"In this year 1542, a feud broke out between Donald Mackay, Chief of the Clan Mackay, and John Gordon, 15th Earl of Sutherland, during which Mackay committed several depredations. He was ultimately apprehended, and by order of the Gordon Earl of Huntly, Lieutenant of the North, was imprisoned in Fowlis Castle, where he was kept for a considerable time in captivity. He however managed to make his escape through the connivance of one Donald Mackay, a Strathnaver man; and it seems highly probable that Baron Robert Munro of Fowlis was cognisant of the plan adopted to effect the liberation of his prisoner, as the Mackays and Munros were for generations on very friendly terms.[4]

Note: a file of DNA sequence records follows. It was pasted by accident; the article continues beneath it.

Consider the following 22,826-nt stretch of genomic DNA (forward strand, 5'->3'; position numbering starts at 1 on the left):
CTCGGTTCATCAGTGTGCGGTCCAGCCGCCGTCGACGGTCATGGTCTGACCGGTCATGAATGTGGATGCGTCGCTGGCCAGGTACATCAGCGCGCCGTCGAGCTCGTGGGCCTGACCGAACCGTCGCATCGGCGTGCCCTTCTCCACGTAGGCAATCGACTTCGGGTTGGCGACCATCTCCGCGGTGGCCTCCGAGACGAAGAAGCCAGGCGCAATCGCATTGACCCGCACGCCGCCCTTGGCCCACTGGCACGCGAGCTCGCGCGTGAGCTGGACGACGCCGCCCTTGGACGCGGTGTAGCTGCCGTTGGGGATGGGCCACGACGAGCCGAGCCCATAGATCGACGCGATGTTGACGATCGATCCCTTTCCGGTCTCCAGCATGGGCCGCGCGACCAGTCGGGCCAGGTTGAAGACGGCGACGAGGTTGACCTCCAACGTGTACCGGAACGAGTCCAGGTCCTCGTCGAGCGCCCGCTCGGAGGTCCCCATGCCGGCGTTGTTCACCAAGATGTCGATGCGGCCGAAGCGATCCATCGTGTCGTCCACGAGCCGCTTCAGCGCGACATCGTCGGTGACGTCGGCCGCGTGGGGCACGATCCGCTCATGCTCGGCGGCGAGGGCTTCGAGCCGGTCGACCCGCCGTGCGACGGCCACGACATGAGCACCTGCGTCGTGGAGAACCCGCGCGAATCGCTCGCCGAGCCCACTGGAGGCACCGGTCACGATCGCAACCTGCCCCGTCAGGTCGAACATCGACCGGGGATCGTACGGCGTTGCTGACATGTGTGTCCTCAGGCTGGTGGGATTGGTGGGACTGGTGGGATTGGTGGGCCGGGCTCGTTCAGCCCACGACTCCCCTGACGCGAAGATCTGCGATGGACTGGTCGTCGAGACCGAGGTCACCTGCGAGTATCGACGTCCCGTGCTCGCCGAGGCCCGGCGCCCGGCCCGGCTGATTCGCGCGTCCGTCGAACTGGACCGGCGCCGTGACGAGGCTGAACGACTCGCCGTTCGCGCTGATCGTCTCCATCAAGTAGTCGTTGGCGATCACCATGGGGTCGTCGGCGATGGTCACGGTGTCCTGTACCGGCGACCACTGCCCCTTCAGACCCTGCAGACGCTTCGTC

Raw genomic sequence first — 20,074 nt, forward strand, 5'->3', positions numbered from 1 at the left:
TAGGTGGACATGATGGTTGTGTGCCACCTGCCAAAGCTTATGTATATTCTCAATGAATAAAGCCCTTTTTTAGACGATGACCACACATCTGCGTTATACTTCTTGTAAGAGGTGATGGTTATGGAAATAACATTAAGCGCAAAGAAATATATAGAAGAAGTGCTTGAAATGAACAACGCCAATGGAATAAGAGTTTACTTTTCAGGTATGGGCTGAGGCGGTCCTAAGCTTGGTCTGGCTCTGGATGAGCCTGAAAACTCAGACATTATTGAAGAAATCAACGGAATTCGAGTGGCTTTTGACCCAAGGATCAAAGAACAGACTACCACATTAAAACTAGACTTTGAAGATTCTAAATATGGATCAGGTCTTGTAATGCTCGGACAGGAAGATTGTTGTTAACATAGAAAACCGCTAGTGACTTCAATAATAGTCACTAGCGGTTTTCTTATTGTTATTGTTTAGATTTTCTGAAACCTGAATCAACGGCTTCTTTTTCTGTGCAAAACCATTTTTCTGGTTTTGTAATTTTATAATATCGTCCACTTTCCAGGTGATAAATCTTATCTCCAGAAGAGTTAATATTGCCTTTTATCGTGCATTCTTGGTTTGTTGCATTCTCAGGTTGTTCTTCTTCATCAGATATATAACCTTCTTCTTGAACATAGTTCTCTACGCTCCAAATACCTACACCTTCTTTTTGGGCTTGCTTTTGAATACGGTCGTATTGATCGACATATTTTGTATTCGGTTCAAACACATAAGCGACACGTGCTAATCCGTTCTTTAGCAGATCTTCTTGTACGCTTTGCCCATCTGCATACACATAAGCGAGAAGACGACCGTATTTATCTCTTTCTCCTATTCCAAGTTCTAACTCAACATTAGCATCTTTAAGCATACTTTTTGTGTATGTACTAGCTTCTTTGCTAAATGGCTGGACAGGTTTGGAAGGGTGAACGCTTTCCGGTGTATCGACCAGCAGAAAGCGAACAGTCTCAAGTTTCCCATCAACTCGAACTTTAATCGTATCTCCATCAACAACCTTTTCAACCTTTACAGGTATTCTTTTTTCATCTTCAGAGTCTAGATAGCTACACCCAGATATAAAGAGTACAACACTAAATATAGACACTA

References[edit]

  1. ^ a b c d e f g Mackay, Robert. (1829). History of the House and Clan of the Name Mackay. p.114 - 118: Quoting: Gordon, Sir Robert. (1580–1656). A Genealogical history of the Earldom of Sutherland.
  2. ^ a b c d e f Mackay, Angus. (1906). The Book of Mackay. pp. 91 - 93. Quoting: Fraser, Sir William, The Sutherland Book.
  3. ^ Foulis Press. (1764).The History of the Feuds and Conflicts Among the Clans in the Northern Parts of Scotland and in the Western Isles: from the year M.XX1 unto M.B.C.XIX, now first published from a manuscript wrote in the reign of King James VI." The only changes made is the modernising of the orthography to 1890 standards:-- . electricscotland.com. Retrieved on January 05, 2013.
  4. ^ Mackenzie, Alexander. (1989). History of the Munros of Fowlis. pp.40 - 41.

Coordinates: 58°01′52″N 4°06′58″W / 58.031°N 4.116°W / 58.031; -4.116